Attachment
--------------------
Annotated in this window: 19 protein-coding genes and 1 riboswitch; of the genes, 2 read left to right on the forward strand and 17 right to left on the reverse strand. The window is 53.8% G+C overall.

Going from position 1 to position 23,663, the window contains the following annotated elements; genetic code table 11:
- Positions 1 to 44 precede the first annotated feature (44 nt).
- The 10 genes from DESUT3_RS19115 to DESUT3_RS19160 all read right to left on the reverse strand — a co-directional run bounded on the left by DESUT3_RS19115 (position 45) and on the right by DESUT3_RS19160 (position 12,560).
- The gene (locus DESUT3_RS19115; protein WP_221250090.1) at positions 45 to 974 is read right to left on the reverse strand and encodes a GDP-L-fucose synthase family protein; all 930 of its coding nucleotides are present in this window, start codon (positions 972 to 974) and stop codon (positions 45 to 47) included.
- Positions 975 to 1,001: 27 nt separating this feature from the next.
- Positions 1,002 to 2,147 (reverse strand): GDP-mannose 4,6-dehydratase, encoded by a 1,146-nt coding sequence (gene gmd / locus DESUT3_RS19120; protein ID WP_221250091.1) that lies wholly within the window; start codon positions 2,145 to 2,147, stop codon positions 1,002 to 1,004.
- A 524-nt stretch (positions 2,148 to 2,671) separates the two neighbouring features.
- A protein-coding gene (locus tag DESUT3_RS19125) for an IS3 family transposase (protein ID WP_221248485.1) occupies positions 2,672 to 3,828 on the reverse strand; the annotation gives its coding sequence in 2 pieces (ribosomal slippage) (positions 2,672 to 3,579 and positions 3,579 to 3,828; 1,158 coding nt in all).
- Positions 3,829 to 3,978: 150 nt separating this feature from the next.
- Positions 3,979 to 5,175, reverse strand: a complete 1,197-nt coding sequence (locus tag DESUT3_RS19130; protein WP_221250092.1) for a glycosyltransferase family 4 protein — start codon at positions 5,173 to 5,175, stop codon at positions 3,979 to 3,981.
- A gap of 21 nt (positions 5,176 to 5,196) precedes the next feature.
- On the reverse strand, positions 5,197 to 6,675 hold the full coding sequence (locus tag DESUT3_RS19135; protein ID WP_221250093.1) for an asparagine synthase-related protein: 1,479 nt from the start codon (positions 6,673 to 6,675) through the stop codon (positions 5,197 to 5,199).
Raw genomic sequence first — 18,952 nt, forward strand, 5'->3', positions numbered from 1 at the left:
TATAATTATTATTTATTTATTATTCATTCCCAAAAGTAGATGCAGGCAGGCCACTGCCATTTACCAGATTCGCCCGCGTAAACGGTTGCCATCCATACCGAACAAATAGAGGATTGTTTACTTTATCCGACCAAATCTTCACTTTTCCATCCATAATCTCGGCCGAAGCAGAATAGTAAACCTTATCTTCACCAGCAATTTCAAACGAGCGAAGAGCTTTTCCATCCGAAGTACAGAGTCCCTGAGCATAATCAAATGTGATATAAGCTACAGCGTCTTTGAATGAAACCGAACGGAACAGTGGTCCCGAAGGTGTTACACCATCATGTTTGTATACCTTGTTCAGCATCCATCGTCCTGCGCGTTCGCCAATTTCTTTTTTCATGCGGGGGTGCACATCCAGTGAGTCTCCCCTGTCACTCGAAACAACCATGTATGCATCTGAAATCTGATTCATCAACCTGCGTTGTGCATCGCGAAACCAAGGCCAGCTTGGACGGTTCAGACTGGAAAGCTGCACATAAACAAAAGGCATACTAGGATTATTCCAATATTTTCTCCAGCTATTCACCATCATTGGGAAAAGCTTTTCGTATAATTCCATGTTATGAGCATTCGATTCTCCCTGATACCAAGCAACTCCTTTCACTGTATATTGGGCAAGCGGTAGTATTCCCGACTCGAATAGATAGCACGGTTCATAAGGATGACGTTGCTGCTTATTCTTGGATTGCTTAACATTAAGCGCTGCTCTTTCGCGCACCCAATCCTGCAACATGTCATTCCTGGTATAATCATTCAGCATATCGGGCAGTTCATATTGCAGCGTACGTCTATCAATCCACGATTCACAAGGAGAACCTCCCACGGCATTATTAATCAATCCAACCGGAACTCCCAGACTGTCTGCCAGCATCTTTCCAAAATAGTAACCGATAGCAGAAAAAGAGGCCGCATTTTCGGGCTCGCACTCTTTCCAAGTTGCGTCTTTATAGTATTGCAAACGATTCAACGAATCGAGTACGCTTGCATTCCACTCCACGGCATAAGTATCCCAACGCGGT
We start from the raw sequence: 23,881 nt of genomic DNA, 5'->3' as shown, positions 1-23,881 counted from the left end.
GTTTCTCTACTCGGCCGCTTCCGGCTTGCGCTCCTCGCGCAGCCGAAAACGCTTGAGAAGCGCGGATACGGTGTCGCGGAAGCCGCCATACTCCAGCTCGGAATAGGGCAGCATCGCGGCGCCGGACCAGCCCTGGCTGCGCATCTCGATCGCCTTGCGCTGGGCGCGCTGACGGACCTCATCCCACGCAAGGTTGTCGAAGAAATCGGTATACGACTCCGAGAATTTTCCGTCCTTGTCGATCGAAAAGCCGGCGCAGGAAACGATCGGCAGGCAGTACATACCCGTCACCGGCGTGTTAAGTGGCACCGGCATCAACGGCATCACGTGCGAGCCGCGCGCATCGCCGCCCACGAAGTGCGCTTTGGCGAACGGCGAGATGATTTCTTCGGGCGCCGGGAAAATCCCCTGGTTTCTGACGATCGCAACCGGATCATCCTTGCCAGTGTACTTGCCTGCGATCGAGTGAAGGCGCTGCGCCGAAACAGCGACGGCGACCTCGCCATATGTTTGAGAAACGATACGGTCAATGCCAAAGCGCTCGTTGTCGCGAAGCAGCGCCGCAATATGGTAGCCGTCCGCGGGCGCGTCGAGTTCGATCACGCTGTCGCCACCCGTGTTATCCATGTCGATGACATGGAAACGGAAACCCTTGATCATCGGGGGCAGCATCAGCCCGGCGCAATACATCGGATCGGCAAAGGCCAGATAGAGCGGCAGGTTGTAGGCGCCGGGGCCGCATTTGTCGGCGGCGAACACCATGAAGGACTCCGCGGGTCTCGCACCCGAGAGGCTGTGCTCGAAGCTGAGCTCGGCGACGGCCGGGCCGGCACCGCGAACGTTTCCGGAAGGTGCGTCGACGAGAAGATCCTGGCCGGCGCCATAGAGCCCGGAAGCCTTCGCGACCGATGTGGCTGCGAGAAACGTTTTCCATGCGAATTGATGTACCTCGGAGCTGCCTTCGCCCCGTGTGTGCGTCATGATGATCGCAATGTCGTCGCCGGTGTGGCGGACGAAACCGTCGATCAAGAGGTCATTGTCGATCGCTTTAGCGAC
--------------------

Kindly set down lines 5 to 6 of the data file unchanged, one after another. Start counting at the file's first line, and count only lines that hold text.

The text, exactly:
- The gene (locus DESUT3_RS19115; protein WP_221250090.1) at positions 45 to 974 is read right to left on the reverse strand and encodes a GDP-L-fucose synthase family protein; all 930 of its coding nucleotides are present in this window, start codon (positions 972 to 974) and stop codon (positions 45 to 47) included.
- Positions 975 to 1,001: 27 nt separating this feature from the next.